ABU Tokyo 2019
Hyatt Regency Tokyo
Address: 2-7-2 Nishi-Shinjuku, Shinjuku-ku, Tokyo, Japan, 160-0023
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Building Trust: Enriching Audience Experience
With the media landscape drastically changing, audiences are seeking more diverse and higher quality experiences through multiple platforms.
How can we meet their needs?
Provide services that are :
- Ubiquitous -- Online distribution, VOD
- Shared -- Social Media, Public Screenings
- Advanced -- 4K/8K UHD, VR
- Reliable -- Trustworthy information, Emergency news
- Inclusive -- Content for everyone
Meeting audiences where they are is one of the most significant missions for broadcasters and an indispensable ingredient in building trust.
In Japan, the pine tree represents longevity, good health, and prosperity, and has long been believed to bring good luck.
The logo for ABU Tokyo 2019 was inspired by this beloved tree. It consists of three circles joined together.
These circles can be seen to represent several important concepts:
- TV, Radio and the Internet
- Past, Present and Future
- News, Entertainment and Education
- Content, Technology and Communication
This simple logo symbolizes not only the diversity of the ABU but also our aspiration to provide the best possible experiences to everyone we serve.
ABU Tokyo KIMONO BAG
"Bringing Deadstock KIMONO Fabric to Life"
-Japanese Spirit of MOTTAINAI-
Decorating this year's ABU GA bags are deadstock Kimono fabrics collected from all parts of Japan.
Kimono is a traditional clothing of Japan, with characteristics to each local areas in style of weaving, colour and material. Though Kimono is treasured by many, not only in Japan but worldwide, the reality is that many of those old Kimono fabrics and Obi (sash) have long been out of use and abandoned throughout the country.
This situation is well-expressed in a certain Japanese word “MOTTAINAI” It refers to the feeling of regret at wasting the true value of resources and objects.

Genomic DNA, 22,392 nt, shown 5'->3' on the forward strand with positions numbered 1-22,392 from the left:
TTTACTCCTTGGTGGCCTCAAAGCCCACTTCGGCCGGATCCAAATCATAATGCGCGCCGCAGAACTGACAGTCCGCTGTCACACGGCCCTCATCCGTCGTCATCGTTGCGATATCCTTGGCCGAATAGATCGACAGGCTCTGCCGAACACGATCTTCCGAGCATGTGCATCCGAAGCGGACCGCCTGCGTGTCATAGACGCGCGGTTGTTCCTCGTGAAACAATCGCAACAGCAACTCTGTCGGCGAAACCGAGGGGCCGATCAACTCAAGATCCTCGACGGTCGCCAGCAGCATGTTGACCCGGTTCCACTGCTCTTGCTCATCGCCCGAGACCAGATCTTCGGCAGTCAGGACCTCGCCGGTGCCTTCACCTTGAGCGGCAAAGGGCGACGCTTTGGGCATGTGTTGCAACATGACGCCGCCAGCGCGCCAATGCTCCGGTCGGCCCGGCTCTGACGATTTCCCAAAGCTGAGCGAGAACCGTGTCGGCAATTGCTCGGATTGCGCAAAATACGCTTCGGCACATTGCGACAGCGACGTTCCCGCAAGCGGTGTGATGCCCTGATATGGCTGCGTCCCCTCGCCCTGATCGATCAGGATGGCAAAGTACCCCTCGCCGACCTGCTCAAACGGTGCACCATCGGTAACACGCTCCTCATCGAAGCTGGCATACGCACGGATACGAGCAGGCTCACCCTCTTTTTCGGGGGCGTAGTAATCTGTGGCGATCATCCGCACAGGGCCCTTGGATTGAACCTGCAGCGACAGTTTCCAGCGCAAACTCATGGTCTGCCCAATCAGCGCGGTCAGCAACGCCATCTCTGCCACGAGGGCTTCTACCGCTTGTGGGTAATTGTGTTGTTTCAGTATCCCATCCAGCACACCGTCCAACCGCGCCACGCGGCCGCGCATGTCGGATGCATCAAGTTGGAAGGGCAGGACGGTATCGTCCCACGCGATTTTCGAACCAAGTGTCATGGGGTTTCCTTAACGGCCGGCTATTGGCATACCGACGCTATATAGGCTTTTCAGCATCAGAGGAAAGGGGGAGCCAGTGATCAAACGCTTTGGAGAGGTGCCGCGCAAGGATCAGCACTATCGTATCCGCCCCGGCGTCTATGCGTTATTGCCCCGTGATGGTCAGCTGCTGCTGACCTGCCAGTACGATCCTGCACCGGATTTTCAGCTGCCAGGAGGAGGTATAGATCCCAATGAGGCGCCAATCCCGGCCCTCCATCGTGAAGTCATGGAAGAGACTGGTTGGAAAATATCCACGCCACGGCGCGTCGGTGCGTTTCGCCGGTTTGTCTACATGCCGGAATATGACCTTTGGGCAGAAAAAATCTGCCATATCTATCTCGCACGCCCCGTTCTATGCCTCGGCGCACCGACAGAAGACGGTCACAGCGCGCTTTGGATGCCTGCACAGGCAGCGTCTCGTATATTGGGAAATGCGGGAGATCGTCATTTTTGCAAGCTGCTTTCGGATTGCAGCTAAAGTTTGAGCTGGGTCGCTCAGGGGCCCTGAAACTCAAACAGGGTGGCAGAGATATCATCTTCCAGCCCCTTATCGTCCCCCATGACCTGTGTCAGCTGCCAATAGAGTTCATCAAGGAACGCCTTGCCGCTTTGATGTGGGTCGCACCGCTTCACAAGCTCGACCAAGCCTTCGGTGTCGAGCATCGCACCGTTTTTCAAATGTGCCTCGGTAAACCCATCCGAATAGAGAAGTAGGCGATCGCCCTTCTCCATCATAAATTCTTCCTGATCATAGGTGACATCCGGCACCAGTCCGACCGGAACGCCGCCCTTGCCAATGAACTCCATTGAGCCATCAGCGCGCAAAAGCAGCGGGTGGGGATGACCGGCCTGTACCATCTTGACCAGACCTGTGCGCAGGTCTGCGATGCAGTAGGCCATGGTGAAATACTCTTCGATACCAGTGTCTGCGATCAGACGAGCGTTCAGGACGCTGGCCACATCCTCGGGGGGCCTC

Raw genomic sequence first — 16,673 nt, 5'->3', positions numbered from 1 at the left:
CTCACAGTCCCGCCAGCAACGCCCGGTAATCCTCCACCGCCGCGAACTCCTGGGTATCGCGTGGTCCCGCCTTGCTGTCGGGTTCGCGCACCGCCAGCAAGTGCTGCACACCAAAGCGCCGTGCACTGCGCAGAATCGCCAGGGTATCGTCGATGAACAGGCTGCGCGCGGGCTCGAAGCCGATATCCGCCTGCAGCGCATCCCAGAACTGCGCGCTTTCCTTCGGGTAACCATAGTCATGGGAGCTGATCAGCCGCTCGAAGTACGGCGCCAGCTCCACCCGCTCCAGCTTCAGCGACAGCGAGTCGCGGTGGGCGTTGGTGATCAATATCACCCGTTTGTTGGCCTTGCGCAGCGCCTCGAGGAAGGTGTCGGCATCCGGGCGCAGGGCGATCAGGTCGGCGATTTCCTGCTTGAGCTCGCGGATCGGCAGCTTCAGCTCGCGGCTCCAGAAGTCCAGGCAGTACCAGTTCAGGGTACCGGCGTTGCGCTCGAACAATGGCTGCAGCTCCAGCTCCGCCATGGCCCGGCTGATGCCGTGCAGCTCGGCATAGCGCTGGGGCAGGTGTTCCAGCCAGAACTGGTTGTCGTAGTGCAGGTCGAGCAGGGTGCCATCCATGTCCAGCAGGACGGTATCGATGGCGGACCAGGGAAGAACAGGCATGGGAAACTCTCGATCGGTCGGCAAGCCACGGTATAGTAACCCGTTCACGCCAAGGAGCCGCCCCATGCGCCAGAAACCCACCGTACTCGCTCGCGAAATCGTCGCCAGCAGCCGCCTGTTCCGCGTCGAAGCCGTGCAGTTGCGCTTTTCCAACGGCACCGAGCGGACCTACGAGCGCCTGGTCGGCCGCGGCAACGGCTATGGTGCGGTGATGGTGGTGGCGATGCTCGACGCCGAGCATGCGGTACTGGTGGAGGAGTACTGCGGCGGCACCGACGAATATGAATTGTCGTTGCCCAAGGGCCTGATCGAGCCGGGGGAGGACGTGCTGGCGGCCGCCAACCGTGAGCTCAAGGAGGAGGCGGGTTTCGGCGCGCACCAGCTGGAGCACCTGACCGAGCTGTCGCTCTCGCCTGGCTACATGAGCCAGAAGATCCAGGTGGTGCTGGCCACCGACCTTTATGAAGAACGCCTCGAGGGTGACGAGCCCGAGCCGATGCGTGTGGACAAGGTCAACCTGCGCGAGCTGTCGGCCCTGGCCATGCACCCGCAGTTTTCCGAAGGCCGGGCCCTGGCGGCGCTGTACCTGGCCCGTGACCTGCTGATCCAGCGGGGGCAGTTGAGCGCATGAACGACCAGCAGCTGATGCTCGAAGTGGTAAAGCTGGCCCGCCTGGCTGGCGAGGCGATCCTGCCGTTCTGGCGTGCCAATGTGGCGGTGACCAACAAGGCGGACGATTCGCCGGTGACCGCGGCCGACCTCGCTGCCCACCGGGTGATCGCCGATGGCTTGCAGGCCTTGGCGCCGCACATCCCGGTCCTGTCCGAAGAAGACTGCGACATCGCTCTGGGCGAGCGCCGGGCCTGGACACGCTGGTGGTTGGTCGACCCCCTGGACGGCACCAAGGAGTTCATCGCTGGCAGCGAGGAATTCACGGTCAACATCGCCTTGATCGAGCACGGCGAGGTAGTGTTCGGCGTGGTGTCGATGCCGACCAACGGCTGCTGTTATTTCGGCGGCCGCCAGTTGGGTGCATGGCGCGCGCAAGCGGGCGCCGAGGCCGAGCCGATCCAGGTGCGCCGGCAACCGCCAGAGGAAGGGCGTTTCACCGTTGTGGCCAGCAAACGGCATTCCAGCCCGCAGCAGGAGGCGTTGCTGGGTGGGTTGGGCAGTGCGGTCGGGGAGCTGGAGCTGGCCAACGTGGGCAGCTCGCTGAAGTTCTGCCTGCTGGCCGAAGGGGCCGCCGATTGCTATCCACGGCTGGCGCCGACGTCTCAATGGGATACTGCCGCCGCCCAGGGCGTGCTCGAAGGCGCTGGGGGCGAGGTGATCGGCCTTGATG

Based on this “MOTTAINAI” spirit and aspiration to make the best use of Japanese cultural beauty, this ABU KIMONO BAG project has started. And it was realized thanks to the cooperation of “Be-Japon”, a non-profit cultural organization.
For this occasion of the ABU Tokyo GA, fabrics were collected from 9 different places across Japan. Some of them were deadstock merchandize kept in old Kimono stores and others were privately owned old Kimonos no longer in use. Most of them were weaved and dyed by handwork around early 20th century.
“Be-Japon” is a non-profit cultural organization based in Tokyo, founded by kimono designer and fashion stylist, Eiko Kobayashi. Transforming antique kimono into creative and original dresses, “Be-Japon” organizes fashion shows and projects in many countries to introduce the beauty of KIMONO as well as the fascination of Japanese culture.
Find the Origin of Your KIMONO BAG
A woven textile originating in Kyoto. Glamorously rich and thick with its colourful threads including gold, Obi made of Nishijin-ori is often regarded as the most sophisticated and lavish.
With a history of more than 770 years, Hakata-ori has long been loved as the fabric used in Obi sashes. Chosen as an offering to the Shogun (General) in 1600, its traditional pattern is called "Kenjo-gara", meaning "offering pattern".
Its delicate pattern is reversible which is a characteristic of plain weave. It is said to be one of the three great textiles in the world, along with Persian carpets and Gobelins tapestry.